The refugees are now on for a census initiated by UNHCR, to be conducted together with the commissioner. The people will be asked whether they wish to stay or leave, and they will be entitled to change their minds if they are not satisfied with the initial choice. Morina said the census was also important because of "the selection of people who will take part in the forming of authorities in both entities of the Bosnian federation. The census", she said, "is primarily in the best interest of the refugees themselves". Will anyone remember the 90,000 people who lost the status of refugees last May, because they came from territories not stricken by armed conflicts. Most of them left the former RSK when the first flood of refugees swept Serbia.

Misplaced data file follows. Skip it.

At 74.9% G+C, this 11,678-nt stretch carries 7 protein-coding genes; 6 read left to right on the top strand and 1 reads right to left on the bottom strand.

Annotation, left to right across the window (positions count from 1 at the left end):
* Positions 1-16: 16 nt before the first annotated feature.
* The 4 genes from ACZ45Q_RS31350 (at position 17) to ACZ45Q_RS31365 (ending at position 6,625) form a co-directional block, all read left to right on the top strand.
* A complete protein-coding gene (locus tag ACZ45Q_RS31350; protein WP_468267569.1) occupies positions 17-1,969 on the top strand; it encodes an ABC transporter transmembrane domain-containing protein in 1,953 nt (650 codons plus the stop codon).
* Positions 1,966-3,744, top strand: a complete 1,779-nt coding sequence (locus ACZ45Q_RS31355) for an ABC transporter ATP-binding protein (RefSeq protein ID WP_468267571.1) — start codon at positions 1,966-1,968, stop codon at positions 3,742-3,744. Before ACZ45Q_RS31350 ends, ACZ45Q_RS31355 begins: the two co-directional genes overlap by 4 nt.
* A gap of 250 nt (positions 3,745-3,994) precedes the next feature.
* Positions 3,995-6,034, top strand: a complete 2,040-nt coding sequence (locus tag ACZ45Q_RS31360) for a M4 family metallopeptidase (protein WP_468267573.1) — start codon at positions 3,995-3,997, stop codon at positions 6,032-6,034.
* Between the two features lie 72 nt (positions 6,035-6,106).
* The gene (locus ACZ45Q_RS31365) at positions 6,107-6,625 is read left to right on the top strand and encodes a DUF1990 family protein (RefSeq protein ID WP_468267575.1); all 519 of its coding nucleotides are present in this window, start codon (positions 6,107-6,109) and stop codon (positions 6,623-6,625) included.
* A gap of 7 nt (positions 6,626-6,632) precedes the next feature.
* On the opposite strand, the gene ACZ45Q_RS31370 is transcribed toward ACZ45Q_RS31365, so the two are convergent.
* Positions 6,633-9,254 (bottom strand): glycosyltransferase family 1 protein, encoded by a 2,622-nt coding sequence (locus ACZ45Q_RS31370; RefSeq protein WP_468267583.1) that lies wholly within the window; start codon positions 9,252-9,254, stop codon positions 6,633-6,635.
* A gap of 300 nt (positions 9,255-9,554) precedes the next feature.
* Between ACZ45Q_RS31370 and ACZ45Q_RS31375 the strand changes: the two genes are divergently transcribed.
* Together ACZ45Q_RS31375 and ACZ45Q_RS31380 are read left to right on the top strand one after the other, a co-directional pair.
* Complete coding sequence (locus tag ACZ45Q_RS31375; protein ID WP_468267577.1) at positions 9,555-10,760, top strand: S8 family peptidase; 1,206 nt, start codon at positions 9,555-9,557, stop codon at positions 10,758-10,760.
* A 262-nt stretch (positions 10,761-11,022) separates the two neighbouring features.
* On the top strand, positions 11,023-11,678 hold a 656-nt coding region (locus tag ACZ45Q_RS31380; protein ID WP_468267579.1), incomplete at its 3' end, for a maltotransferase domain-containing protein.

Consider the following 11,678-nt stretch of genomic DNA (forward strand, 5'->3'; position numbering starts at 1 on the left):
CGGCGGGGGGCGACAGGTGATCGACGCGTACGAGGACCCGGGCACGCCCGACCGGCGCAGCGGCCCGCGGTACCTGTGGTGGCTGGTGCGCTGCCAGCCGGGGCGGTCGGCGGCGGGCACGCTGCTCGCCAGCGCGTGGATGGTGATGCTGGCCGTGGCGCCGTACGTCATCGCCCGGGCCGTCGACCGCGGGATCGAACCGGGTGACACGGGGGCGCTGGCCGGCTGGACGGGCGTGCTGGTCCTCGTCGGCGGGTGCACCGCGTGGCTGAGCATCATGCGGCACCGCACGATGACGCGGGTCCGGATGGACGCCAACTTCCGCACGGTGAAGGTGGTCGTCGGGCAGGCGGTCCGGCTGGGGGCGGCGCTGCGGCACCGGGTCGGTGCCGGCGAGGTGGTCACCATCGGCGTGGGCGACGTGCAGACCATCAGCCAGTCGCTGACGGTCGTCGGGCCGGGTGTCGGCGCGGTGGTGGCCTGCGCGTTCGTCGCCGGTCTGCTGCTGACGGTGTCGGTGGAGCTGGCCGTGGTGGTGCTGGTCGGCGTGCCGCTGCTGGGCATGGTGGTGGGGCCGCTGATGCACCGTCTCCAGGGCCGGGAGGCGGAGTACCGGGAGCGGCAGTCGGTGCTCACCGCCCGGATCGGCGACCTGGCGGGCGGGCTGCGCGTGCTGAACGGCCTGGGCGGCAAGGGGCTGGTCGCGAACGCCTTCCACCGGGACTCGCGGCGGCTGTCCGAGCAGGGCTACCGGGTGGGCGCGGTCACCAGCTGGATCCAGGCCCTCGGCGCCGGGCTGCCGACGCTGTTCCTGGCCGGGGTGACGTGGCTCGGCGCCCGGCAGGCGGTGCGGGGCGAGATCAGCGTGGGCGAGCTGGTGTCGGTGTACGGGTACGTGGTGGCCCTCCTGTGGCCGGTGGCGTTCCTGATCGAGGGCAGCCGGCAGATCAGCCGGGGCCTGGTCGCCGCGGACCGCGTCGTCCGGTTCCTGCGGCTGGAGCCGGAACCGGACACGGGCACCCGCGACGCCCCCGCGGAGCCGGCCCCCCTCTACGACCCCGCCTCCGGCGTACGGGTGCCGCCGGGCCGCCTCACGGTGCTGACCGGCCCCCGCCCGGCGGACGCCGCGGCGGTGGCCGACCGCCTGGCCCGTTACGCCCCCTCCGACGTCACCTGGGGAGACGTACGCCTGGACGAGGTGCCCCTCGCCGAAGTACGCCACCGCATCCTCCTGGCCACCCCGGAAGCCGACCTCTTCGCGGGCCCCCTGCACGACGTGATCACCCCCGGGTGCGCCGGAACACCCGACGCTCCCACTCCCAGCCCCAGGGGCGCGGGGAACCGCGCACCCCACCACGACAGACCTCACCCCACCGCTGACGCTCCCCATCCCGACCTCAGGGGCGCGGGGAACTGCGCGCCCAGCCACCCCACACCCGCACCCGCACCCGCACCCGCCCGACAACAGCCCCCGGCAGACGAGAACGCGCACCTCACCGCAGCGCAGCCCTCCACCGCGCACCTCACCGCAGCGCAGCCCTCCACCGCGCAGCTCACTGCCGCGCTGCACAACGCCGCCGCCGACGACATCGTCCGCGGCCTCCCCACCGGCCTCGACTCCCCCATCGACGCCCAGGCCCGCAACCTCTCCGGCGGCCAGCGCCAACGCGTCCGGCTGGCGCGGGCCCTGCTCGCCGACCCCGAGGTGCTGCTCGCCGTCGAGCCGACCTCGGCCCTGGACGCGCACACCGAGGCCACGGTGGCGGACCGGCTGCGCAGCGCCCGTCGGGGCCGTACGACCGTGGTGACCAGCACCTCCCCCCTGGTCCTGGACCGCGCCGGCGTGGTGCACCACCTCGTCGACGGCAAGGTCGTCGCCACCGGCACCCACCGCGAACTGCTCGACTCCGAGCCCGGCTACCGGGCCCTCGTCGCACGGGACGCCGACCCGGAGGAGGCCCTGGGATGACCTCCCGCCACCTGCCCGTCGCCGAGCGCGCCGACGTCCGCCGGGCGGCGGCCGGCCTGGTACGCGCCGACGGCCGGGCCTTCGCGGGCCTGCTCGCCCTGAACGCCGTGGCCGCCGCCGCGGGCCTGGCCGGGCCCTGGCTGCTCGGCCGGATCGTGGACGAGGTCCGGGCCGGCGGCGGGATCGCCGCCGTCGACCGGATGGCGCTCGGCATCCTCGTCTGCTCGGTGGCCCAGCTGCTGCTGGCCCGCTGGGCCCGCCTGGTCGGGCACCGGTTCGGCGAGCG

Five Million Dollars for Windows
Tina Andersen's job in the UNHCR is to organize the return of refugees. She says that the organization supports their movement and visits, and provides aid to those who want it. "Some families have managed to find accommodation for themselves and return to their hometowns. We told everyone who decided to act on their own that it's fine with us, but warned them that their fate is in their own hands. The UNHCR is now making a data bank consisting of information from every municipality within the infrastructure, houses available, and possibilities for a new life. It will be available to all those interested in returning," Andersen said.